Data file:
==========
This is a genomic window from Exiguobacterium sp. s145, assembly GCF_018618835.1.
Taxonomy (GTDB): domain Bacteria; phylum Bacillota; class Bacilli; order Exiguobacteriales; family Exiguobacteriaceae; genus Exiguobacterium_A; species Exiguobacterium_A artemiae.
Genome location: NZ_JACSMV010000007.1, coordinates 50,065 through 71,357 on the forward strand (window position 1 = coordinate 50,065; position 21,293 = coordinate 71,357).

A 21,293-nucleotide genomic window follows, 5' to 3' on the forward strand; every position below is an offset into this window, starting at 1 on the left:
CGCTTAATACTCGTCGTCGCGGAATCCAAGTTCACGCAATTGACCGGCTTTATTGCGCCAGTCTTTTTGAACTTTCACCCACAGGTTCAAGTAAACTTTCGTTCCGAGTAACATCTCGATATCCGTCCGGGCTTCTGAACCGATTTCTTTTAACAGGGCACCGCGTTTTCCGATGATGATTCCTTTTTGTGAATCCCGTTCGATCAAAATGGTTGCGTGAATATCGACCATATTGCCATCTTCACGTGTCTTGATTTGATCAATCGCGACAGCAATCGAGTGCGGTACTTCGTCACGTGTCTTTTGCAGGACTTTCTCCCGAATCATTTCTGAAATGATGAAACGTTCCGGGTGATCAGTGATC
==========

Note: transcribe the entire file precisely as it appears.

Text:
This is a genomic window from Exiguobacterium sp. s145, assembly GCF_018618835.1.
Taxonomy (GTDB): domain Bacteria; phylum Bacillota; class Bacilli; order Exiguobacteriales; family Exiguobacteriaceae; genus Exiguobacterium_A; species Exiguobacterium_A artemiae.
Genome location: NZ_JACSMV010000007.1, coordinates 50,065 through 71,357 on the forward strand (window position 1 = coordinate 50,065; position 21,293 = coordinate 71,357).

A 21,293-nucleotide genomic window follows, 5' to 3' on the forward strand; every position below is an offset into this window, starting at 1 on the left:
CGCTTAATACTCGTCGTCGCGGAATCCAAGTTCACGCAATTGACCGGCTTTATTGCGCCAGTCTTTTTGAACTTTCACCCACAGGTTCAAGTAAACTTTCGTTCCGAGTAACATCTCGATATCCGTCCGGGCTTCTGAACCGATTTCTTTTAACAGGGCACCGCGTTTTCCGATGATGATTCCTTTTTGTGAATCCCGTTCGATCAAAATGGTTGCGTGAATATCGACCATATTGCCATCTTCACGTGTCTTGATTTGATCAATCGCGACAGCAATCGAGTGCGGTACTTCGTCACGTGTCTTTTGCAGGACTTTCTCCCGAATCATTTCTGAAATGATGAAACGTTCCGGGTGATCAGTGATC